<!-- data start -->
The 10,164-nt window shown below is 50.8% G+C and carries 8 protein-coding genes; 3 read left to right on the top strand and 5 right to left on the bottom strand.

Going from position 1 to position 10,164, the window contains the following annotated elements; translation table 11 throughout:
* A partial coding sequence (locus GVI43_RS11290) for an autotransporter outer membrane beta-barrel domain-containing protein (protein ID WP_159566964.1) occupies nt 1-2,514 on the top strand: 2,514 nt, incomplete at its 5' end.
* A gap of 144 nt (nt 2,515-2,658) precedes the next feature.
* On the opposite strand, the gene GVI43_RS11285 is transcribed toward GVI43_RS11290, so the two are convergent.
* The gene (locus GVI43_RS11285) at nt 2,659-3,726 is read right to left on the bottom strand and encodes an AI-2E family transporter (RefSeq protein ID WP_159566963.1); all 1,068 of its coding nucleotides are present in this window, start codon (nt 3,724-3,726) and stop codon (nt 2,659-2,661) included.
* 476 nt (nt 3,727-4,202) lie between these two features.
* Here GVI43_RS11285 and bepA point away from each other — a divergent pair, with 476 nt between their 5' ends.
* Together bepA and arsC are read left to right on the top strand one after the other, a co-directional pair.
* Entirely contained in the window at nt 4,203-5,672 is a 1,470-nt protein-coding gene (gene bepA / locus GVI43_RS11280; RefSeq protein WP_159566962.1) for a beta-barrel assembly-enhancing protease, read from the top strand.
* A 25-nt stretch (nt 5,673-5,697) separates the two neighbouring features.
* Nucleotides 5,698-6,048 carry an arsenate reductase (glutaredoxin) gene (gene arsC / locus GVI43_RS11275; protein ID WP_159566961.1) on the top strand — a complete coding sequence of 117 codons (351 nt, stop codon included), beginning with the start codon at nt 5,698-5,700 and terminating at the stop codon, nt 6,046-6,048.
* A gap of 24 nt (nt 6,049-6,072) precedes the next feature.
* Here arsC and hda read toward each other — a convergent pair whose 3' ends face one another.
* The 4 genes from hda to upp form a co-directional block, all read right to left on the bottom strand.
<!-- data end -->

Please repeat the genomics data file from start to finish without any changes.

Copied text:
The 10,164-nt window shown below is 50.8% G+C and carries 8 protein-coding genes; 3 read left to right on the top strand and 5 right to left on the bottom strand.

Going from position 1 to position 10,164, the window contains the following annotated elements; translation table 11 throughout:
* A partial coding sequence (locus GVI43_RS11290) for an autotransporter outer membrane beta-barrel domain-containing protein (protein ID WP_159566964.1) occupies nt 1-2,514 on the top strand: 2,514 nt, incomplete at its 5' end.
* A gap of 144 nt (nt 2,515-2,658) precedes the next feature.
* On the opposite strand, the gene GVI43_RS11285 is transcribed toward GVI43_RS11290, so the two are convergent.
* The gene (locus GVI43_RS11285) at nt 2,659-3,726 is read right to left on the bottom strand and encodes an AI-2E family transporter (RefSeq protein ID WP_159566963.1); all 1,068 of its coding nucleotides are present in this window, start codon (nt 3,724-3,726) and stop codon (nt 2,659-2,661) included.
* 476 nt (nt 3,727-4,202) lie between these two features.
* Here GVI43_RS11285 and bepA point away from each other — a divergent pair, with 476 nt between their 5' ends.
* Together bepA and arsC are read left to right on the top strand one after the other, a co-directional pair.
* Entirely contained in the window at nt 4,203-5,672 is a 1,470-nt protein-coding gene (gene bepA / locus GVI43_RS11280; RefSeq protein WP_159566962.1) for a beta-barrel assembly-enhancing protease, read from the top strand.
* A 25-nt stretch (nt 5,673-5,697) separates the two neighbouring features.
* Nucleotides 5,698-6,048 carry an arsenate reductase (glutaredoxin) gene (gene arsC / locus GVI43_RS11275; protein ID WP_159566961.1) on the top strand — a complete coding sequence of 117 codons (351 nt, stop codon included), beginning with the start codon at nt 5,698-5,700 and terminating at the stop codon, nt 6,046-6,048.
* A gap of 24 nt (nt 6,049-6,072) precedes the next feature.
* Here arsC and hda read toward each other — a convergent pair whose 3' ends face one another.
* The 4 genes from hda to upp form a co-directional block, all read right to left on the bottom strand.